These early developments represent just a few of the many ways in which Horror of Dracula strays from the narrative of Stoker’s book. The film bears very little resemblance to the lengthy novel, but the changes are mostly good ones that make the story more entertaining within the confines of a relatively short film.
Horror of Dracula also represents the second unveiling of the timeless tandem of Peter Cushing and Christopher Lee, who had first worked together on the Curse of Frankenstein. Lee’s Dracula is revealed in the very first scene, with his towering height creating an ominous first impression. Remarkably, Lee has only a handful of line of dialogue in the entire film, but that doesn’t lessen his impact. For much of his screen time, The Count hisses and growls, but that does nothing to diminish Lee’s screen presence, which is ominous and menacing.
In contrast, Cushing is relatively thin and frail in appearance, and does not make his first entry until nearly 30 minutes into the film. But once Cushing arrives, the intensity and passion of his character become evident. Cushing’s Van Helsing is just the kind of forceful hero that any horror film needs.
The ending of the film brings the two actors together in a dramatic way, with a wonderfully staged chase and final showdown between Dracula and Van Helsing. There is also a moment of great creativity, when Van Helsing forms a makeshift cross by intersecting two candlesticks as a way of pinning down Dracula, and then dramatically leaps and pulls down a large curtain, allowing sunlight to flood the room and bring the vampire to his knees.
It’s a terrific ending to the film, an appropriate finish for a film that boasts excellent photography, a good story line, and the skilled direction of Terence Fisher. Other than the special effects, which reflect the shortcomings of the era, the film is strong across the board. It’s a must-see for fans of the era, and even for fans of today’s more graphic horror. Horror of Dracula set the template that Hammer would follow in its vampire sequels, while also giving us a taste of the blood, gore, and full color that would come in later decades.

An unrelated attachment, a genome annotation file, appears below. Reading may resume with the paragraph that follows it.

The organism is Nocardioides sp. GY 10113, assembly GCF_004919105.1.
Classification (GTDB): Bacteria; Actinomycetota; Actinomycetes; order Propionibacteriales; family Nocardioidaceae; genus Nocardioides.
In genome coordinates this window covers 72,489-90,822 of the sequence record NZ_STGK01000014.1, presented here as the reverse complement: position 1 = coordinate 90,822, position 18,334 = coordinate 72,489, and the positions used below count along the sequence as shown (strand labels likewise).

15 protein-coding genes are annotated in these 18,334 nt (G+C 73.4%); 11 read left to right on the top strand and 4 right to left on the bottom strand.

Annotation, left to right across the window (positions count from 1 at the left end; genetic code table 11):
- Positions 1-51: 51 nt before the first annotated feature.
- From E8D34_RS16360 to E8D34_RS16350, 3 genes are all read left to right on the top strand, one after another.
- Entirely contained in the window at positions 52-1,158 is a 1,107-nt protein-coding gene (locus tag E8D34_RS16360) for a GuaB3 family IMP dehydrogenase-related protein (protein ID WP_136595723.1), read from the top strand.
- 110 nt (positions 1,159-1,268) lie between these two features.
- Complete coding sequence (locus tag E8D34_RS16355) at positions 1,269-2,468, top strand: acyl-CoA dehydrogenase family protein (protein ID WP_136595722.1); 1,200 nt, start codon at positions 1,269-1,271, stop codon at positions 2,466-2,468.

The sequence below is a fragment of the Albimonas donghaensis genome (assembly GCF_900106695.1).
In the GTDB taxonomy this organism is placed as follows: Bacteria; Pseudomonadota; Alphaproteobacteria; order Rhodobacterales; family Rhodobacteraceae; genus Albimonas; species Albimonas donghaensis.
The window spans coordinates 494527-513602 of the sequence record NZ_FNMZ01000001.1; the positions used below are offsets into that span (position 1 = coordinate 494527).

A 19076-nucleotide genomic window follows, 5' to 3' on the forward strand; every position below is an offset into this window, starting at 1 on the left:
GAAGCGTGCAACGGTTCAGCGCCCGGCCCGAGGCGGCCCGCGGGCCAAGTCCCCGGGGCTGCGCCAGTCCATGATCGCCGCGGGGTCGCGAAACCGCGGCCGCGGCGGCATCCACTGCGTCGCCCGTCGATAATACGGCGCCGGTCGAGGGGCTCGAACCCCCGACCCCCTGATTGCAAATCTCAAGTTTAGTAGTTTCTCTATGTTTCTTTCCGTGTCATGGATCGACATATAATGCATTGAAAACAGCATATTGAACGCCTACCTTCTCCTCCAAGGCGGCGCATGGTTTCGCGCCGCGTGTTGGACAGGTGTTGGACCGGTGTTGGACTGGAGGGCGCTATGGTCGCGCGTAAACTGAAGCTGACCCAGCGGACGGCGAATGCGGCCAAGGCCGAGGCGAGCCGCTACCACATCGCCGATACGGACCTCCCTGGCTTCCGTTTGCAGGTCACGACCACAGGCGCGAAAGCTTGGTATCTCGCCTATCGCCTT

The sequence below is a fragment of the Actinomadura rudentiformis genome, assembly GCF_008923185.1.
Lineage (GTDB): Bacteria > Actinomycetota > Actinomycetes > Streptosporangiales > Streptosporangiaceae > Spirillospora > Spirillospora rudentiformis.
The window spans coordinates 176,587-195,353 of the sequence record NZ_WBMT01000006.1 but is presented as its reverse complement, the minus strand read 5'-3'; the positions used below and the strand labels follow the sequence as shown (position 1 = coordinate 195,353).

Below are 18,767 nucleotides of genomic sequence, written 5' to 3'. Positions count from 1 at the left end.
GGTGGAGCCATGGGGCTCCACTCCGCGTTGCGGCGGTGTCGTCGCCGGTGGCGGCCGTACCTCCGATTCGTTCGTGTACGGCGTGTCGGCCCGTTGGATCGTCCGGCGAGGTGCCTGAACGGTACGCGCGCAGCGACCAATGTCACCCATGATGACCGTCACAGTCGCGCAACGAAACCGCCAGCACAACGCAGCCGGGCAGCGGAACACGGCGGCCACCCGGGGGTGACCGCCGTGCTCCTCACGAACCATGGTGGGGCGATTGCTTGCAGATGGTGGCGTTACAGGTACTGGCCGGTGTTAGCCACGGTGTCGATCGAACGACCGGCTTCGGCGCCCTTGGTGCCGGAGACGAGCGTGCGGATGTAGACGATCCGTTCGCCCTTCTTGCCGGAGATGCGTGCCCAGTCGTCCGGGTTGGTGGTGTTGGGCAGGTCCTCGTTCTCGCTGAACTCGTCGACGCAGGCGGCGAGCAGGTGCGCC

2. Abbott and Costello Meet Frankenstein (1948)
This is a film that I hadn’t seen in years, not since WPIX in New York City used to air it as part of its regular Sunday morning rotation of Abbott and Costello films. So I decided to watch it again earlier in 2020, and was not disappointed. It still holds up, every bit the classic now that it has been since being released in 1948.
While all of the Abbott and Costello films are based on humor, this venture succeeds in balancing the moments of comedy against legitimate horror. The two comedians portray a couple of bumbling freight handlers that stumble on the bodies of Dracula and the Frankenstein Monster, before receiving a visit from Larry Talbot, who is determined to take down Dracula. The boys play their scenes for laughs, but each of the monsters (including Lon Chaney’s Wolf Man) play their roles straight as frightening creatures and don’t give in to the hijinks. There are legitimate moments of horror, such as when Bela Lugosi’s Dracula holds his cape to his face and hypnotizes poor Wilbur, played by Costello. Toward the end of the film, Frankenstein’s Monster is seen walking on the boat launch trying to catch the boys as they desperately attempt to untie the boat, creating a feeling of suspense before The Monster is finally engulfed in flames. It’s a great closing scene to the film.
Costello himself had his doubts about the potential of this movie. When he first saw the script for the film, he hated it. He only agreed to do the film if the studio tacked $50,000 on to his salary—and assured him that Charles Barton, a trusted friend, would direct. Barton and Costello were longtime confidantes, and there was no one that Lou trusted any more. Barton more than justified Costello’s faith, helping to deliver one of the best of the Universal classics.
On the whole, it’s a much improved film over the original Dracula from 1931, with better music, scenery, and special effects. The sets are great, too, including a Gothic castle where the conclusion takes place. By 1948, filmmakers like Barton had made the necessary adjustments, with improved techniques and better ways of storytelling.